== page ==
Robert Basic's blog

Posts tagged 'vagrant'

Issues with Vagrant after upgrading to Fedora 25

by Robert Basic on December 24, 2016.

Fedora 25 was released over a month ago, so I decided it was time to upgrade from 24.

Using the dnf plugin system-upgrade the entire process went smooth. The Fedora Magazine, as always, has a nice post on how to upgrade.

So far I ran into only a couple of minor issues with Vagrant.

The first one, which isn’t really a problem, is that Vagrant got downgroaded to version 1.8.x from 1.9.1 which I had installed in Fedora 24. The fix for that is easy, just install the new version again:

robert@odin ~$ sudo dnf install ~/Downloads/vagrant_1.9.1_x86_64.rpm

The second issue was that, well, vagrant didn’t really want to work. When trying to run vagrant up it would spit out the usual kernel module is not loaded error.

The provider 'virtualbox' that was requested to back the machine
'default' is reporting that it isn't usable on this system. The
reason is shown below:

VirtualBox is complaining that the kernel module is not loaded. Please
run `VBoxManage --version` or open the VirtualBox GUI to see the error
message which should contain instructions on how to fix this error.

Running VBoxManage --version provided a helpful message, for once:

robert@odin ~$ VBoxManage --version
WARNING: The vboxdrv kernel module is not loaded. Either there is no module
         available for the current kernel (4.8.15-300.fc25.x86_64) or it failed to
         load. Please try load the kernel module by executing as root

           dnf install akmod-VirtualBox kernel-devel-4.8.15-300.fc25.x86_64
           akmods --kernels 4.8.15-300.fc25.x86_64 && systemctl restart systemd-modules-load.service

         You will not be able to start VMs until this problem is fixed.
5.1.10r112026

Looking at the list of installed packages with dnf list installed I saw that both the akmod-VirtualBox and the kernel-devel packages are installed.

Running the next command fixed the issue:

robert@odin ~$ akmods --kernels 4.8.15-300.fc25.x86_64 && systemctl restart systemd-modules-load.service
Checking kmods exist for 4.8.15-300.fc25.x86_64            [  OK  ]

VBoxManage shows no warnings any more:

robert@odin ~$ VBoxManage --version
5.1.10r112026

and Vagrant works just fine again.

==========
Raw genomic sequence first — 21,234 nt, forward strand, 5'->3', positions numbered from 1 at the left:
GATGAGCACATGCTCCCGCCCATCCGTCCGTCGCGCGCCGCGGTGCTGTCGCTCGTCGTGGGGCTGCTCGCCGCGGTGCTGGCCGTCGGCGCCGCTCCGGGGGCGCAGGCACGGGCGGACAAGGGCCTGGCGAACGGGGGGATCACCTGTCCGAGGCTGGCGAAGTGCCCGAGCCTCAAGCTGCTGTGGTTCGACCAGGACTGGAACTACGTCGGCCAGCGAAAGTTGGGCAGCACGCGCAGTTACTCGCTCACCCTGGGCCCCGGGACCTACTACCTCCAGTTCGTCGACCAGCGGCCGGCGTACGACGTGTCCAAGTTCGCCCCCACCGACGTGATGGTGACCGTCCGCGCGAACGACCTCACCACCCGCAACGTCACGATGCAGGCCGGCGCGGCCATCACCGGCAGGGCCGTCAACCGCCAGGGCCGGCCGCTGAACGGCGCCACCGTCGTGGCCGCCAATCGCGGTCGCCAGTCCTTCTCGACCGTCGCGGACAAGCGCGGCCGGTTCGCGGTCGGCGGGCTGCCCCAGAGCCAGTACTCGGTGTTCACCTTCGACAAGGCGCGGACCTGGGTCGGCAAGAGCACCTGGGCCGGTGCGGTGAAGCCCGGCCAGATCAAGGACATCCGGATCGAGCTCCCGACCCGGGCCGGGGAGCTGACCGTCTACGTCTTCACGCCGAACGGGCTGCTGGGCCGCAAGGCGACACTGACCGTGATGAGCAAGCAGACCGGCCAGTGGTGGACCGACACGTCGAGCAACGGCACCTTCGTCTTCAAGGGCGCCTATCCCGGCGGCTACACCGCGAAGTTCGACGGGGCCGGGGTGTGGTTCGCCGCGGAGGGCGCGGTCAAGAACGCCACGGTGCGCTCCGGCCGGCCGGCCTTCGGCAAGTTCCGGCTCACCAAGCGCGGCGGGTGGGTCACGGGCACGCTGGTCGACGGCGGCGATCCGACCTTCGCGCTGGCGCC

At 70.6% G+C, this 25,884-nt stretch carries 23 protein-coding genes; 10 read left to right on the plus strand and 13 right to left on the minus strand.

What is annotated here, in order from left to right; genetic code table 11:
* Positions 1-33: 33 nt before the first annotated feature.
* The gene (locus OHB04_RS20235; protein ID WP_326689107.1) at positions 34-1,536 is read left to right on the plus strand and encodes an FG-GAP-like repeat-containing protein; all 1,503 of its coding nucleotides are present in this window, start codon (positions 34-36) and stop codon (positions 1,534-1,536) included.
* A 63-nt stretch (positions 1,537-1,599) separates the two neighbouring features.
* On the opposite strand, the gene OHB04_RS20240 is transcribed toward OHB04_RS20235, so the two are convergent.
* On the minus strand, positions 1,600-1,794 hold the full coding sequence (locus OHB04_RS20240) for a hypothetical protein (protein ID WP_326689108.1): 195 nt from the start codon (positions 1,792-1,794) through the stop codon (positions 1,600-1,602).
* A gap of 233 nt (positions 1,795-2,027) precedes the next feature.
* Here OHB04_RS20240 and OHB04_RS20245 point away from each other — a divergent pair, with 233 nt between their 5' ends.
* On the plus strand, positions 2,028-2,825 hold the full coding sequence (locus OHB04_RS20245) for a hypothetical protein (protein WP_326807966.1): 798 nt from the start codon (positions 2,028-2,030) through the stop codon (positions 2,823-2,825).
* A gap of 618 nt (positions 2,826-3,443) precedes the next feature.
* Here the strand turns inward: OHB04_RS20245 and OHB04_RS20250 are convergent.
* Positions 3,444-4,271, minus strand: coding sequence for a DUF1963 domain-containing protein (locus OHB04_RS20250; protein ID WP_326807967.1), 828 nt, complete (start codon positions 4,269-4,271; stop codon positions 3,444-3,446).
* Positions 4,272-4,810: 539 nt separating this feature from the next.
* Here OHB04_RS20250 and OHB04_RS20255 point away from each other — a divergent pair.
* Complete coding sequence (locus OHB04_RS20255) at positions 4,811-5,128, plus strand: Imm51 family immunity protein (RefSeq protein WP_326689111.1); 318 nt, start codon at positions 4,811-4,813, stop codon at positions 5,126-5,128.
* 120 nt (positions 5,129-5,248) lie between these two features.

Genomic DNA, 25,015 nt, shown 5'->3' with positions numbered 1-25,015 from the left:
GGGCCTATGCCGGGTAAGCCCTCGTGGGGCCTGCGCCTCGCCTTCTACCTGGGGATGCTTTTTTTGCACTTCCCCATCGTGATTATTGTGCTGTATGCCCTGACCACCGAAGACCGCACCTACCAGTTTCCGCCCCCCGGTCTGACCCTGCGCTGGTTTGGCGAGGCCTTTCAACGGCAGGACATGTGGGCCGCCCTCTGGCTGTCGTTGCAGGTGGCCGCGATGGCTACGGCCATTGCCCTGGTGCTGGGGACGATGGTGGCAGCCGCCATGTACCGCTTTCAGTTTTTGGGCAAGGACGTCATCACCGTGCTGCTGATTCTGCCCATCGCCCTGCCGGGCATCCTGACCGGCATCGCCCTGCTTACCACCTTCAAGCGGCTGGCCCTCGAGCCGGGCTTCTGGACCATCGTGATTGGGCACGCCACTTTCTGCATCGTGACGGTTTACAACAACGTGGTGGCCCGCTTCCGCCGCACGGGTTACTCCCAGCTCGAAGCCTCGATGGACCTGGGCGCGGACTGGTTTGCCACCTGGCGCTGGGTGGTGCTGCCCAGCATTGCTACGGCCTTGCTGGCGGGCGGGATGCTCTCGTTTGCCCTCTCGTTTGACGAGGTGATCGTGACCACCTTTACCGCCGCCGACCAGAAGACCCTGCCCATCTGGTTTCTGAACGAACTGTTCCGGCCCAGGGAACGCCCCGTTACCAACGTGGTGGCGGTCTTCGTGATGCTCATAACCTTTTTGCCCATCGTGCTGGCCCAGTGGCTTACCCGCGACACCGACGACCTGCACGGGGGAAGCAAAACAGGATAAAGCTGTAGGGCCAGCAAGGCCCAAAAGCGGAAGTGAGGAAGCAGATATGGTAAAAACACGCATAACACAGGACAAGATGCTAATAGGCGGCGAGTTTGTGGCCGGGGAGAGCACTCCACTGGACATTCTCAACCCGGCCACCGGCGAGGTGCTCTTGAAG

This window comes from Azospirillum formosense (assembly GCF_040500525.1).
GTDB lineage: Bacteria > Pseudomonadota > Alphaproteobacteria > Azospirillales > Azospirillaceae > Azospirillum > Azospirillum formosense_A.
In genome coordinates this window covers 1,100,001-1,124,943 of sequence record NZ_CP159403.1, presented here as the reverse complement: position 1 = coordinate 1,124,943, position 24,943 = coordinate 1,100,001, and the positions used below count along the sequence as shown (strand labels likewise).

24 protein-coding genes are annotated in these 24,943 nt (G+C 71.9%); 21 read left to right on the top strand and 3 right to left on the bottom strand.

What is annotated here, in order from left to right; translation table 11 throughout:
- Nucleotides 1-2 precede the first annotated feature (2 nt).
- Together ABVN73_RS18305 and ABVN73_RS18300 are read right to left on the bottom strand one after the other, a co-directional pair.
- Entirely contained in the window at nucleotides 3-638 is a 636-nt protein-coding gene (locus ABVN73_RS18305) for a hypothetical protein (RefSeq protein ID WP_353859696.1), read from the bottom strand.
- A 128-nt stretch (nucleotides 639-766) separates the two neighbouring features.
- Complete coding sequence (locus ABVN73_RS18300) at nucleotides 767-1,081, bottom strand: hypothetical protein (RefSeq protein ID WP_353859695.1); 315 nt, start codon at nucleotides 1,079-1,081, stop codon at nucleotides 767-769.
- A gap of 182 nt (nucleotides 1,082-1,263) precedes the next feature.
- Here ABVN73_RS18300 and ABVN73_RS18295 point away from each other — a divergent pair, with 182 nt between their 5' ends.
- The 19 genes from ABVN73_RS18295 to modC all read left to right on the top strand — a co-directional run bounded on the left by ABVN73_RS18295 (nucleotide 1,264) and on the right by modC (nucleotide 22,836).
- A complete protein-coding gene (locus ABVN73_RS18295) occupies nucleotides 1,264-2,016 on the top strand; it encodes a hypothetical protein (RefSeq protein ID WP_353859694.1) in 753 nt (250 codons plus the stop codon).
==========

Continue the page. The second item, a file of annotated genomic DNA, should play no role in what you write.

Happy hackin’!

Tags: akmod, fedora, vagrant, vboxmanage, virtualbox.
Categories: Development, Software.

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Configure Fedora's firewall for Vagrant

by Robert Basic on December 09, 2016.

This one’s been in my drafts for a long time, might as well publish it.

FirewallD, Fedora’s firewall, has a set of zones, which basically enables to configure trusted network connections inside these zones. You can read more about FirewallD on it’s wiki page.

Whenever I bring up a Vagrant box for the first time, Fedora’s firewall blocks the NFS shares, because the new Vagrant network interface does not belong to any zone. The usual symptom of this is that Vagrant gets stuck on the mounting NFS shares step.

I have a zone called FedoraWorkstation that I use for all the Vagrant boxes I have on my laptop. This zone has a list of services that are allowed:

robert@odin ~$ sudo firewall-cmd --zone FedoraWorkstation --list-services
dhcpv6-client rpc-bind nfs mountd ssh samba-client

You can use any other zone you like, but you need to have the rpc-bind, nfs and mountd services allowed for that zone.

After bringing up the Vagrant box, we need to figure out what’s the name of the new Vagrant interface and add it to the firewall zone. Vagrant interfaces follow the naming schema of vboxnetX where X is a number:

robert@odin ~$ ip link show | grep "state UP" | grep "vbox"
7: vboxnet3: <BROADCAST,MULTICAST,UP,LOWER_UP> mtu 1500 qdisc fq_codel state UP mode DEFAULT group default qlen 1000

From this we can see that the name of the interface is vboxnet3.

Let’s add it to the FedoraWorkstation zone and reload:

robert@odin ~$ sudo firewall-cmd --zone FedoraWorkstation --add-interface vboxnet3 --permanent
success
robert@odin ~$ sudo firewall-cmd --reload
success

Finally let’s make sure that the interface was indeed added:

robert@odin ~$ sudo firewall-cmd --zone FedoraWorkstation --list-interfaces
vboxnet3 vboxnet2 vboxnet0

And that’s it. Happy hackin’!

Tags: configuration, fedora, firewall, vagrant.
Categories: Development, Software.

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Installing Python2 with Ansible

by Robert Basic on June 29, 2016.

Ansible uses Python2 to run the provisioning commands on the host machines. At this time it does not support Python3, which is the default python version in Fedora releases for quite some time now.